For a long time I thought they were. I thought that artists that weren’t singing about Jesus, or to Jesus, or to their friends about Jesus, were not worth listening to. I thought that songs that didn’t overtly praise God, or provide us with a relevant message about how to live the Christian life, were not worth listening to. I thought that music had to be all about Jesus, and that was it. Throughout the late 2000’s and early 2010’s consuming Christian music was what I did. Some of it was for reviewing, but let me list some artists just so you get the picture as to what I was listening to, and what I was only listening to. Newsboys. Third Day. Casting Crowns, MercyMe. Steven Curtis Chapman. Natalie Grant. Rebecca St. James. For KING & COUNTRY. Brandon Heath. Josh Wilson, Tenth Avenue North. Building 429. Sanctus Real. Francesca Battistelli. Meredith Andrews. Group 1 Crew. Audio Adrenaline. Leeland. Kari Jobe. Jesus Culture. Planetshakers. Matt Redman. Chris Tomlin. David Crowder*Band. Hillsong UNITED. The list goes on. I think there were others. I’m sure there are others. And when I listened to the radio on Hope 103.2, whenever ‘mainstream’ artists and songs came on, I would inwardly cringe, and think to myself ‘they’re not Christian, why is a Christian radio station playing that song?’. And I would switch off. Immediately. I wasn’t proud of that phase of my life. But then one day in 2015, a couple of years ago, our musical tastes changed immensely. I reckon it was God showing us ‘hey I can use anything to further my kingdom, and to get your attention to what I am doing right now in your life’, but anyway, let me tell you what happened.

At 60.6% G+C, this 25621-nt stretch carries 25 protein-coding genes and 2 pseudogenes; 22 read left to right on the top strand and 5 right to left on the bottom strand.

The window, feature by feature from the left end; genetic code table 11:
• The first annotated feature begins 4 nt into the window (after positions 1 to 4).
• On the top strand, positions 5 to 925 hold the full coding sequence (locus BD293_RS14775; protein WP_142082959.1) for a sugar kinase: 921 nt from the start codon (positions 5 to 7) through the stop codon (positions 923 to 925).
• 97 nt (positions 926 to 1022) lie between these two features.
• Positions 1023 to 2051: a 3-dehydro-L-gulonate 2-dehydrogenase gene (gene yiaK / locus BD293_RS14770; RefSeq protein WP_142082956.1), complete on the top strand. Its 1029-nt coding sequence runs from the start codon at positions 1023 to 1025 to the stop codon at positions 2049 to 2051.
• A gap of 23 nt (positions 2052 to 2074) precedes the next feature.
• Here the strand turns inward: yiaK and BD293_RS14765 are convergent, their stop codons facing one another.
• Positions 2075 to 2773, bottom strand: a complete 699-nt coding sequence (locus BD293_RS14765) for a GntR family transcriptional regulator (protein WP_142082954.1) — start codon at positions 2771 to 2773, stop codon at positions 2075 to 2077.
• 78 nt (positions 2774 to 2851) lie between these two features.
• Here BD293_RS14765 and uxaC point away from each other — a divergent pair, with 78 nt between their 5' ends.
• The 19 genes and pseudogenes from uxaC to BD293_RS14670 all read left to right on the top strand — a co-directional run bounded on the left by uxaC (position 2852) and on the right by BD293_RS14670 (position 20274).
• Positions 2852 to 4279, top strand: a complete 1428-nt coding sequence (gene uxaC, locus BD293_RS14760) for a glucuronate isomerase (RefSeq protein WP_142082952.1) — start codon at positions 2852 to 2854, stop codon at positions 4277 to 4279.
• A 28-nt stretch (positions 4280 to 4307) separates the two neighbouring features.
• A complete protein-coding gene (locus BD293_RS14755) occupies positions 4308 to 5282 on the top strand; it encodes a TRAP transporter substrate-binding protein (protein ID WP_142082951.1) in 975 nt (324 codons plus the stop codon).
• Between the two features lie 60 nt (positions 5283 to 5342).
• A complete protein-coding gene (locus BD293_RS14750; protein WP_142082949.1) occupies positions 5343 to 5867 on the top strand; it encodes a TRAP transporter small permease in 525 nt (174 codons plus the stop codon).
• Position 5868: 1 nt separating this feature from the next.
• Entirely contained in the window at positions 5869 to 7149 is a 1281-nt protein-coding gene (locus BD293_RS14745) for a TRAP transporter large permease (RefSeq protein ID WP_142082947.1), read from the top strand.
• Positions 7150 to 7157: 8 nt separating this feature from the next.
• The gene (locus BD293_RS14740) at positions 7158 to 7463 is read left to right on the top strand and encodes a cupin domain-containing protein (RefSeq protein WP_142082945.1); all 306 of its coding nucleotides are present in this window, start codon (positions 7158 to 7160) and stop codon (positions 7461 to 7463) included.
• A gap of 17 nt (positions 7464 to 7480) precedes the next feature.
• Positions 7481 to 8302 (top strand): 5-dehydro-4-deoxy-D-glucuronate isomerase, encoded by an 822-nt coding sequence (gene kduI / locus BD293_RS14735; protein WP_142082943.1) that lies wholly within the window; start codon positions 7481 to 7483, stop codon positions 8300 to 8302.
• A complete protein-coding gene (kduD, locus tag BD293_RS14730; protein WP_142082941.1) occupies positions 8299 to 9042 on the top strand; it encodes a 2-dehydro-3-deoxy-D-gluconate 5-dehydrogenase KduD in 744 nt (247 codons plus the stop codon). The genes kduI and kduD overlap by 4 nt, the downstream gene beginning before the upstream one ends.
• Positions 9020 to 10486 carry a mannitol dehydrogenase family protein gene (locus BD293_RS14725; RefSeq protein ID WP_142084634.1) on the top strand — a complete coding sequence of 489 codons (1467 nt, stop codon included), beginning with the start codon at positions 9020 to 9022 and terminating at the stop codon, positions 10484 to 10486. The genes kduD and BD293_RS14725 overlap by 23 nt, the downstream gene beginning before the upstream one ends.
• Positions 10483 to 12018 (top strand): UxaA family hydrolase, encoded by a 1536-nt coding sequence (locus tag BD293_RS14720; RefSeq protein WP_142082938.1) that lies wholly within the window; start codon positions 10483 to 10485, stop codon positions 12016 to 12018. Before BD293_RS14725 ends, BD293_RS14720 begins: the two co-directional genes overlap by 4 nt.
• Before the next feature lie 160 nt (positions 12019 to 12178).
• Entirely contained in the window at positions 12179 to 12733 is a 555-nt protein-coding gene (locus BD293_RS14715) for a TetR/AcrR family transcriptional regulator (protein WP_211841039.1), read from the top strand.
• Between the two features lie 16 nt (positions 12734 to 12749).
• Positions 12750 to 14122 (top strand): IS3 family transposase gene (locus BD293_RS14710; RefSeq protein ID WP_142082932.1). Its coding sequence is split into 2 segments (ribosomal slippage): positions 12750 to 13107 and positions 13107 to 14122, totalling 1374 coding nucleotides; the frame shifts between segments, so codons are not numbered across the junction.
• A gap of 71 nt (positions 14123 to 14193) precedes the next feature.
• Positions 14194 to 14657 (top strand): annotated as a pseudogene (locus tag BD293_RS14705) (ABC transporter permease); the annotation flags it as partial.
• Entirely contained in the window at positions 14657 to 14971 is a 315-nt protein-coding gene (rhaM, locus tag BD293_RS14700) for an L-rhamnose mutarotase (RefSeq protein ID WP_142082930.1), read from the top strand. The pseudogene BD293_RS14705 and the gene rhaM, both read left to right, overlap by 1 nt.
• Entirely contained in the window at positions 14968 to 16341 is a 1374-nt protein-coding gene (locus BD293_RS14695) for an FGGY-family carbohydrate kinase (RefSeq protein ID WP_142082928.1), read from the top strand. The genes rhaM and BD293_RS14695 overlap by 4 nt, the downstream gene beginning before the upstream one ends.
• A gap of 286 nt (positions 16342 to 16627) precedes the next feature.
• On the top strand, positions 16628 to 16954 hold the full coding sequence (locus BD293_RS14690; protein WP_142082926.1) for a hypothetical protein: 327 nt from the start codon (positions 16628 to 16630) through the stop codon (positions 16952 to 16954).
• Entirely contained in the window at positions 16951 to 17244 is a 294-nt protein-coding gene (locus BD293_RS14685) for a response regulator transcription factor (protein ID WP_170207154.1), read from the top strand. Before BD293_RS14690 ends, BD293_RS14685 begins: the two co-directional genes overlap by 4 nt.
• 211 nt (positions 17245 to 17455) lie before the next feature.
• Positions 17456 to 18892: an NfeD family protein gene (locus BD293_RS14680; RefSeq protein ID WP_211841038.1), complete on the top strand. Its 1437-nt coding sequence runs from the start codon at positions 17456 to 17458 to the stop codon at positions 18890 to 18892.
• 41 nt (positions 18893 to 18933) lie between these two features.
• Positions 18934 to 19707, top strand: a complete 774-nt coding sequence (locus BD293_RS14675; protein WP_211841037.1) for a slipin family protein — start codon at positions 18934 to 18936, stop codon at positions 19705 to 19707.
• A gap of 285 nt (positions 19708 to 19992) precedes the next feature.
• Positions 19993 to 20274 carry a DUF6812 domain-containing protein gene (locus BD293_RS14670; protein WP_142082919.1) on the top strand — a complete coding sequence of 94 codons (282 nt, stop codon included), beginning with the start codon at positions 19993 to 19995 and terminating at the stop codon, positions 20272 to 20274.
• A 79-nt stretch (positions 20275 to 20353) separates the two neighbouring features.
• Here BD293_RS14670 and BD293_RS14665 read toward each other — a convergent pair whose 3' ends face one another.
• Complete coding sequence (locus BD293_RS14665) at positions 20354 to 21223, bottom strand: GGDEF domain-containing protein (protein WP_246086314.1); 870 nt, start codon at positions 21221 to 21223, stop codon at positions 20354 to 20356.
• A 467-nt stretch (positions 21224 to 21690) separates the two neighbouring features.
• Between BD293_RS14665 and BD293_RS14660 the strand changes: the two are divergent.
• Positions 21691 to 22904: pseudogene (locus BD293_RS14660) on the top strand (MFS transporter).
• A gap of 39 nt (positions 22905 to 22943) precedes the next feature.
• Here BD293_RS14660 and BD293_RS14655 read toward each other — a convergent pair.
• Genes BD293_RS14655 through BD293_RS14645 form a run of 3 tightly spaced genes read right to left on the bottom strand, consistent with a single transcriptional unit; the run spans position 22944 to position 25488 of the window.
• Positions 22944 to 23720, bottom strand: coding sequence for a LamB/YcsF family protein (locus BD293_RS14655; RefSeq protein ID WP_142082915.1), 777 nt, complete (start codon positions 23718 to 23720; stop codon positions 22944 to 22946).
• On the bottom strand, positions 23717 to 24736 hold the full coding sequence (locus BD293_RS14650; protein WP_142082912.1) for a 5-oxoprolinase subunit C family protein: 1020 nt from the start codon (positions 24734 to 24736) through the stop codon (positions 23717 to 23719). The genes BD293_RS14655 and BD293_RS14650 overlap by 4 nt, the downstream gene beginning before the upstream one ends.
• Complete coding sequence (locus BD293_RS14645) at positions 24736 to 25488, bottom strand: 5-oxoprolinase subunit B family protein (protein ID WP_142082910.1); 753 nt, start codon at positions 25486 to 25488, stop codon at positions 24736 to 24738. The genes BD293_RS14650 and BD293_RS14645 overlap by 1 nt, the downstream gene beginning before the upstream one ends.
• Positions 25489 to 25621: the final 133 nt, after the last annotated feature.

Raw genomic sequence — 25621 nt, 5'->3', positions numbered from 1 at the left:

It’s no secret that probably the song of 2015 was Rachel Platten’s “Fight Song”. Right now as of November 2017, there’s around 300 million views of the music video of YouTube, and with the song having a message so empowering and inspirational, without even talking about God or Jesus; it’s remarkable. The first time I heard it was one day at work, where one of the neighbouring stores (Chicabooti, back when they still existed!) was playing it as background music. I think over a period of a few weeks, the store played that song non-stop, and I probably had memorised all of the words. One night when the four of us went our to dinner at the local pub, there was a TV playing current video hits above our table, and “Fight Song” was showing. It was the first time I saw that video from start to finish, and boy was it powerful- the message being that you can rise above any adversity with determination and belief in yourself. I still didn’t know who the artist was, and at the time, I didn’t want to. This song didn’t fit in my box of ‘Christian artists singing songs for and about Jesus’ so I shelved it. Didn’t want to think about it, as I didn’t want to face my idea of God only speaking through Christian music shattering. So I forgot about the song. I though ‘well, that was an ok song, but it’s mainstream. So it’s a good idea to forget about it. Cause God wouldn’t speak through that anyway’. Boy was I wrong.